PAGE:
Collinsville Dam Will Bring Power to More CT Customers

  • Added:
    Aug 19, 2014
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Collinsville Dam Will Bring Power to More CT Customers Photo by Michelle Erca

Residents of the United States have been using dirty sources of electrical energy for a very long time. Energy resources that should be considered outdated are still used with frivolous abundance. In fact, the country’s number one energy resource, coal (39 percent of the United States’ total energy production), also happens to be the dirtiest and most dated. Fortunately, we do have access to energy resources that produce as little as zero total emissions. Thanks to a combination of increased awareness about the negative impact that fossil fuels are having on our global environment and economy—gas prices aren’t rising faster than inflation arbitrarily—renewable, low emission energy resources are growing in use.
One such renewable resource has been used as a source of power for longer than coal. That resource is water. Connecticut is taking advantage of this power by expanding the use of hydroelectricity in the Collinsville area.

Connecticut will be using hydropower?

Yes. Believe it or not, the Hoover Dam is not the only hydropower resource in the United States. In fact, there are over 1,600 hydroelectric facilities across the country; this accounts for about eight percent of our nation’s total energy production.

The State of Connecticut is no exception in this regard, as there are several hydropower facilities in existence across the entire state.

How will Connecticut be expanding hydropower use?

The state is not enacting construction of any new hydroelectric facilities; there is no need to. Instead, they are working with energy suppliers in CT to reactivate two currently unused hydropower dams. Both of the dams are in Collinsville and were originally built to power the Collins Company, which primarily made axes. The dams have been inactive since the 1960s when the Collins Company closed.

What’s so great about hydropower?

As we mentioned at the beginning of the article, our nation is at an impasse: While it is very possible for us to continue using all existing fossil fuels without restraint for the rest of our lifetimes, its cost will inevitably go up due to concerns over dwindling supplies; this will in turn energy suppliers in CT—and everywhere else—to exponentially increase how much they charge their customers. And let’s not forget about the environmental impact. That is why The State of Connecticut is working feverishly to move away from fossil fuels as a primary energy resource.

Hydropower creates no such issues, since it offers an unlimited cycle of kinetic energy that can easily transformed into electricity and its negligible emissions are second only to solar and wind, both of which produce exactly zero emissions.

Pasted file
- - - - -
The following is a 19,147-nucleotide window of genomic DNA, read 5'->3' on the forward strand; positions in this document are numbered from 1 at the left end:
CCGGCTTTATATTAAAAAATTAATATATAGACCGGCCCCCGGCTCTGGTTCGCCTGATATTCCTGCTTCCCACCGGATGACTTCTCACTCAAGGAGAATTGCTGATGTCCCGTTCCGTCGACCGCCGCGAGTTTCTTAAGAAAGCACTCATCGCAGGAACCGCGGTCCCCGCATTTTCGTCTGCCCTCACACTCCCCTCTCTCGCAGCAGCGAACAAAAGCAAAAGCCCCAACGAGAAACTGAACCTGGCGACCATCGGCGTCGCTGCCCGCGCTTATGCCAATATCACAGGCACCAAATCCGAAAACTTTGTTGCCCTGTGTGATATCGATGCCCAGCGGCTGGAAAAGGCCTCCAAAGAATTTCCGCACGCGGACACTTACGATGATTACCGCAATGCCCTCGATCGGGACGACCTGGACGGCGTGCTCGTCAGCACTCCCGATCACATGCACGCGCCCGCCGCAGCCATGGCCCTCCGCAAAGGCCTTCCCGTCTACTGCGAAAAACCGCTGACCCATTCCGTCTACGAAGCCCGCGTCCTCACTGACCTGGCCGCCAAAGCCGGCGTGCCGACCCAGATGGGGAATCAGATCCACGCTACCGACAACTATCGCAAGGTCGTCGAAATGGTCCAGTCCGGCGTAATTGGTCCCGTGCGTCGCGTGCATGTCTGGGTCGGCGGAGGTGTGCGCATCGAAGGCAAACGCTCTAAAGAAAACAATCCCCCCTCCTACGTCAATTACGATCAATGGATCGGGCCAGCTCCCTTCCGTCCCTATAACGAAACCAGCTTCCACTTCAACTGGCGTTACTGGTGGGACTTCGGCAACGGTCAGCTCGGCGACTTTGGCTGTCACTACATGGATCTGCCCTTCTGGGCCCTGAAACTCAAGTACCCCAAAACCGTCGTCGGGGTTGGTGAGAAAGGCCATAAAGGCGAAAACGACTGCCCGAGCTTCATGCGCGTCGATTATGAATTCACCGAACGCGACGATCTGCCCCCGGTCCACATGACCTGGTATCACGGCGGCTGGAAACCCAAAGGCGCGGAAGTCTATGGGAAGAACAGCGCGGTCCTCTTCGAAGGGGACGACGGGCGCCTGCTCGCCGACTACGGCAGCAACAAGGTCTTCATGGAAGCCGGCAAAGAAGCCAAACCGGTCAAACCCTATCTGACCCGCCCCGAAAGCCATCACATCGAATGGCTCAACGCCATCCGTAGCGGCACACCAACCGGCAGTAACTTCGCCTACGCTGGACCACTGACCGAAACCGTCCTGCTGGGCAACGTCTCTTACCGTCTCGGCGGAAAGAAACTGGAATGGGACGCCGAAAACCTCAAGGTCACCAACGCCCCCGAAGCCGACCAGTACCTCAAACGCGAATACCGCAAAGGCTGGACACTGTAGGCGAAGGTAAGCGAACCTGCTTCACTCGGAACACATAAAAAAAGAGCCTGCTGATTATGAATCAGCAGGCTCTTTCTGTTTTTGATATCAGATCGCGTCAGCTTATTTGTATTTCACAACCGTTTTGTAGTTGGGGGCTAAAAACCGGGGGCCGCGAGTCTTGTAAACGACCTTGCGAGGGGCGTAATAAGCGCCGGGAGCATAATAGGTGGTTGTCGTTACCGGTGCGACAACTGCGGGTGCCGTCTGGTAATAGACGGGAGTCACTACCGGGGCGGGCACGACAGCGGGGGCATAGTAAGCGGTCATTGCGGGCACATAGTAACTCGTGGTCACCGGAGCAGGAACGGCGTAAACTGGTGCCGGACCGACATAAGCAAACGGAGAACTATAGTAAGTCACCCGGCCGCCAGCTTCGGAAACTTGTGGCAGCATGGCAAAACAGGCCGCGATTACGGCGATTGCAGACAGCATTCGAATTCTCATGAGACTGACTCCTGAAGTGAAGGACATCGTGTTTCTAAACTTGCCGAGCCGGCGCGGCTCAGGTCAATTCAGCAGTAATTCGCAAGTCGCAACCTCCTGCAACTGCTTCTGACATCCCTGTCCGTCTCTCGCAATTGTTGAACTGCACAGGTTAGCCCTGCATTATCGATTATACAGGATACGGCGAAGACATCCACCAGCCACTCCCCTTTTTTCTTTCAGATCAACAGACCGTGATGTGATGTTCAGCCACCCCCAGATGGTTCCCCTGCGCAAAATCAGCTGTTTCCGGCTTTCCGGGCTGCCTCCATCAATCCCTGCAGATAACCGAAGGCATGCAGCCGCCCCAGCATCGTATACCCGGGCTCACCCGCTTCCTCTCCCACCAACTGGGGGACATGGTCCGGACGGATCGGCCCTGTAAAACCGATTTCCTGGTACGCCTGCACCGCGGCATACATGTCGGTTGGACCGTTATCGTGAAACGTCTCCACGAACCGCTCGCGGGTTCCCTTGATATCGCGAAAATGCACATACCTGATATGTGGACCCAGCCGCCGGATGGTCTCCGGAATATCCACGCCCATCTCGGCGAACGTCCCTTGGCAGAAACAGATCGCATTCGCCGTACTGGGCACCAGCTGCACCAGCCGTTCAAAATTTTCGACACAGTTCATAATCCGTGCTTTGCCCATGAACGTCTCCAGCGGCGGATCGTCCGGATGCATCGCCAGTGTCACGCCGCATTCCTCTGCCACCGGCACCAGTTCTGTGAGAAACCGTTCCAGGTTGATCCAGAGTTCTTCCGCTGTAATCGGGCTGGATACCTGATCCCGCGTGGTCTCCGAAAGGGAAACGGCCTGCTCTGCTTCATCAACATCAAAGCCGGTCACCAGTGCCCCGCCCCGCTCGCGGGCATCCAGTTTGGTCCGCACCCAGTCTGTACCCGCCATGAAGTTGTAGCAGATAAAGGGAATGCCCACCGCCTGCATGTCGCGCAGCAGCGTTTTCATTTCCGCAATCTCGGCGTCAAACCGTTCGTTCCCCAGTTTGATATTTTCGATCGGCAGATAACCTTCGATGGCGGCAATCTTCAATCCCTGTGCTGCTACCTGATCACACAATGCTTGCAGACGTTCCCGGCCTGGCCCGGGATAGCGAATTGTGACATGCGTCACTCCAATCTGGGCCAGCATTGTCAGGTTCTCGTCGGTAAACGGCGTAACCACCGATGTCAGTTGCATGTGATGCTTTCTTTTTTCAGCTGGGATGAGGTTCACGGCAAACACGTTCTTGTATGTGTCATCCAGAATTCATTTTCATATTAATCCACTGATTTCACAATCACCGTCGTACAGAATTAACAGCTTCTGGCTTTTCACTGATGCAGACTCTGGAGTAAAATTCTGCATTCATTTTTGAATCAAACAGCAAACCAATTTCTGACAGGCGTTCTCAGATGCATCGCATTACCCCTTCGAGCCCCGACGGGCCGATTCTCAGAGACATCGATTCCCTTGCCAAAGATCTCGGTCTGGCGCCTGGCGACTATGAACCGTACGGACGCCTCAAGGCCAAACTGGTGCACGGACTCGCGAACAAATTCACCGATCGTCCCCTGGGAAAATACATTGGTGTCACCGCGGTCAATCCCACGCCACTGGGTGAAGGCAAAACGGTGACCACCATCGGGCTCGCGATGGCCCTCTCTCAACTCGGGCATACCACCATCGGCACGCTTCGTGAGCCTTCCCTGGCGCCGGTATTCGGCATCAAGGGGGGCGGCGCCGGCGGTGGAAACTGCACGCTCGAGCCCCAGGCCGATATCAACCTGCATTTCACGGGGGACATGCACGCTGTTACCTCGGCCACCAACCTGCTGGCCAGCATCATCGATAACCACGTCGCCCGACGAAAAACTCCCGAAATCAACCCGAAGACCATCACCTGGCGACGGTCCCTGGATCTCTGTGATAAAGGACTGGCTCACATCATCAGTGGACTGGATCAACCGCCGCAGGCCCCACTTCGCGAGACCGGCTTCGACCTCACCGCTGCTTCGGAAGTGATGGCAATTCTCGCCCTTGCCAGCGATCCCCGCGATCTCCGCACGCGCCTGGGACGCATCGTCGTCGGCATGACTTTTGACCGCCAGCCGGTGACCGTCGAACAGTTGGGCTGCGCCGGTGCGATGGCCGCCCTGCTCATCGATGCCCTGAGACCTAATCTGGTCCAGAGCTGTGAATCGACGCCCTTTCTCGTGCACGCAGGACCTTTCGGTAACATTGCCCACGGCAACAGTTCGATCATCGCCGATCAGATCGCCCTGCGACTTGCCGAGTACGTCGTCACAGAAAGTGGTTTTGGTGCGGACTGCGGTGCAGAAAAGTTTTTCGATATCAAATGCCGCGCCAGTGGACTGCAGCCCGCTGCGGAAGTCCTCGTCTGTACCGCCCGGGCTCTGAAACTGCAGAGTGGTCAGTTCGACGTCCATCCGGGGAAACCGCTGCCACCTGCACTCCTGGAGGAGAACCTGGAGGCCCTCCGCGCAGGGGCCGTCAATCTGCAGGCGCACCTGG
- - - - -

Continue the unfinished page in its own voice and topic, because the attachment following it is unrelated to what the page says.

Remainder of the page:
Whose idea was it to expand hydropower usage in CT?

The effort to reopen the Collinsville dams is wrought from a federal government effort that is being spearheaded by Connecticut’s own congressional representatives, Representative Elizabeth Esty and Senator Chris Murphy. The proposal set forth by these two congressmen received overwhelming support (a 379-3 vote of approval) from the house and is expected to be signed into law by the president within the next week.

This is the first piece of legislation introduced by Rep. Esty since she was elected in 2012
How many hydropower resources will be available to CT residents as a result of the state’s efforts?
The Upper and Lower Collinsville dam will produce about 2 megawatts of power—that is 2 megawatts of power that was allowed to drift away uselessly until now.

How many residents of CT will benefit from this new access to hydropower?

Despite the fact that the twin Collinsville Dams once existed solely to power only one company, they will produce enough power to consistently power over 1,500 homes all around the Farmington Valley. The additional power is especially beneficial at a time when there are shortages in energy resources due to the unusually tumultuous winter of 2013—these hydropower dams will never suffer from a lack of resources, and therefore will never harm energy rates. This will be a huge boon for the state’s residents, who already struggle with high energy rates in CT.

To learn more about Connecticut’s green energy initiatives, or to find out how to switch to a CT electric supplier that provides green energy like hydropower, visit CTEnergySavings.com. They will provide you with a comprehensive list of energy suppliers in CT that includes details such as their rate, contract terms and the type of energy they use.

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